Statistical analysis was performed using the Arcus QuickStat Biomedical statistical package (Research Solutions, Cambridge, England). The Mann-Whitney U and Fisher exact tests were used as appropriate to detect differences between the 2 groups. Differences were considered significant at P < .05 (2-tailed test).
Between September 2004 and September 2006, 100 patients entered our ongoing trial. They were randomized to have laparoscopic cholecystectomy under spinal (n = 50) or general (n = 50) anesthesia. One patient from the spinal anesthesia arm withdrew informed consent, and in 2 patients from the general anesthesia arm, the laparoscopic procedure was converted to an open approach. These 3 patients were therefore excluded from further analysis, leaving 49 patients in the spinal and 48 patients in the general anesthesia groups for analysis (Figure).
The 2 groups were similar regarding demographics (Table 1). All the procedures were completed by the allocated method of anesthesia, as there were no conversions from spinal anesthesia to general anesthesia. Intraoperatively, intravenous phenylephrine was administered in 29 (59%) patients from the spinal anesthesia group compared with 2 (4%) patients from the general anesthesia group owing to mean arterial blood pressure drops of more than 20% from the preanesthetic values. In all these cases, mean arterial blood pressure was then normalized and the procedure was completed uneventfully. Discomfort and/or right shoulder pain in some degree was present after the introduction of pneumoperitoneum in 21 patients (43%) who received spinal anesthesia. However, the pain was severe enough to require intravenous fentanyl administration in only 10 cases. The remaining patients did not require any additional medication or other intervention, and procedures were completed uneventfully in all cases.
Discharge from the hospital at 24 hours after surgery was possible for 48 (98%) patients from the spinal anesthesia group and 47 (98%) patients from the general anesthesia group. We had no mortality in either group and essentially no major morbidity. One patient from the regional anesthesia group who required catheterization for urinary retention developed a urinary tract infection and was treated with antibiotics, and 1 patient from the general anesthesia group was readmitted on day 10 with thoracic pain. This patient was found to have peripheral pulmonary embolism and was treated with anticoagulants. Workup for potential risk-factor detection revealed protein C deficiency.
Postoperative events related to surgical and/or anesthetic procedures, like nausea, vomiting, or urinary retention, are presented in Table 2. As presented in Table 3, pain assessed by the visual analog scale was significantly less for the spinal anesthesia group at 4, 8, 12, and 24 hours postoperatively, including both relaxed and stressed conditions. Supplementary postoperative opioid analgesia was administered in only 1 of the 49 (2%) patients who received spinal anesthesia compared with 12 of the 48 (25%) patients who received general anesthesia (P < .001, Fisher exact test).
At 2 weeks' follow-up, the quality of life and patient satisfaction scores were similar in the 2 groups: patients who received spinal anesthesia had a median score of 19 (range, 4-26) compared with a median score of 20 (range, 6-26) for patients who received general anesthesia (P = .2, Mann-Whitney U test). Overall, 96% of the spinal anesthesia group and 94% of the general anesthesia group were highly or fairly satisfied with the anesthetic procedure they had. No late complications were reported at week 4 through telephone contact in any of the patients.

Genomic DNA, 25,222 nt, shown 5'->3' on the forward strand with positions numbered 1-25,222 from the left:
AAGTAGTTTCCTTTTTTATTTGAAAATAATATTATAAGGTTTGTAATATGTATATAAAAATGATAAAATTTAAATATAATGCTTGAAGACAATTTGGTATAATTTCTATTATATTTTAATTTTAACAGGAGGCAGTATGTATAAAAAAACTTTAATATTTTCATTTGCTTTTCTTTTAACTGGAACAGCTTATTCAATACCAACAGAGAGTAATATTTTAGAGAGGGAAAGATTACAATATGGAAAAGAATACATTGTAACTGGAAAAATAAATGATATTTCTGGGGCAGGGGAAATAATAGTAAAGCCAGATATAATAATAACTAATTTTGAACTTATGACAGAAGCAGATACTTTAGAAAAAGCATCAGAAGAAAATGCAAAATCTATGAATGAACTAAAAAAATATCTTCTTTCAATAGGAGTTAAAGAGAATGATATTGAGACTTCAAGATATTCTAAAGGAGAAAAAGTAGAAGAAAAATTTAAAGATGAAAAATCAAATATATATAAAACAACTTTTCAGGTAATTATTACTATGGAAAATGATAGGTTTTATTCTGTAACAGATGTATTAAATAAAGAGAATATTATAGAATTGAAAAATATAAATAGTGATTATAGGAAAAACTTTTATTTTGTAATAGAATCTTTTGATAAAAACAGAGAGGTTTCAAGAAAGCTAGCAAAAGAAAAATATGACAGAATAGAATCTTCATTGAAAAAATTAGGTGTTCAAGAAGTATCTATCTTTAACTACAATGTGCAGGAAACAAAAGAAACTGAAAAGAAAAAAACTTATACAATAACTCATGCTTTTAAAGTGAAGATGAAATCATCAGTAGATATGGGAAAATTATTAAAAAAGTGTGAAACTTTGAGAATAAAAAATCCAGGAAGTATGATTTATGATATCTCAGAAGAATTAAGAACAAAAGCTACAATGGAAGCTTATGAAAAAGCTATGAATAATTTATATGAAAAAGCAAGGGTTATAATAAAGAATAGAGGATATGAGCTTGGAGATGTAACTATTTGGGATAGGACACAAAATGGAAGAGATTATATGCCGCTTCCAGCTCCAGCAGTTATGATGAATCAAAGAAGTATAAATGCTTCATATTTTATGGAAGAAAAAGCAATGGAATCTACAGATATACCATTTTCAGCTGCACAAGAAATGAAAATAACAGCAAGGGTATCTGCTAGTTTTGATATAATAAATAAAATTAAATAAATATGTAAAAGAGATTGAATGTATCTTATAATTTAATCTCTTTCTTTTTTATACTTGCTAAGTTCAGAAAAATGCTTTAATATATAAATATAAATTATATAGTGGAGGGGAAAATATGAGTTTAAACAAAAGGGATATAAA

The interim analysis of our study not only confirmed the feasibility of safely performing laparoscopic cholecystectomy under spinal anesthesia as the sole anesthetic procedure but also showed the superiority of spinal anesthesia in postoperative pain control compared with the standard general anesthesia. Pain assessed at both relaxed and stressed conditions was significantly lower at any time during the postoperative hospital stay in patients having spinal anesthesia compared with those having general anesthesia. Furthermore, supplementary opioids were administered in significantly fewer patients having spinal anesthesia compared with those having general anesthesia. This difference could be attributed to a combination of several factors: the avoidance of endotracheal intubation–related discomfort; the presence of adequate levels of analgesia for the first few hours after the completion of the surgical procedure owing to the existing activity of the analgesia injected in the subarachnoid space; and the potentially minimal stress response associated with a minimal invasive anesthetic procedure, such as spinal anesthesia.8,9 Pain following laparoscopic cholecystectomy is not a major problem, but it has been a matter of interest in several studies during the last few years. Minimal invasive surgery has dominated because of the rapid and smooth recovery it offers, and postoperative pain control is probably the main factor that characterizes smooth recovery. Several researchers have tested intraperitoneal instillation or aerolization of local anesthetic agents (eg, bupivacaine), use of the newer anti-inflammatory COX-2 inhibitors (ie, parecoxib, which was used in this study), addition of epidural analgesia, and oral or epidural administration of steroids, finding some effect on postoperative pain, which varies between studies.3,10-14 When we designed this trial comparing the 2 methods of anesthesia on several aspects of the intraoperative and postoperative course, we defined postoperative pain control as our primary end point based on the initial experience gained from our pilot study,8 in which the exceptionally good postoperative pain control became obvious very quickly. Our data presented herein confirm the superiority of spinal over general anesthesia in postoperative pain control.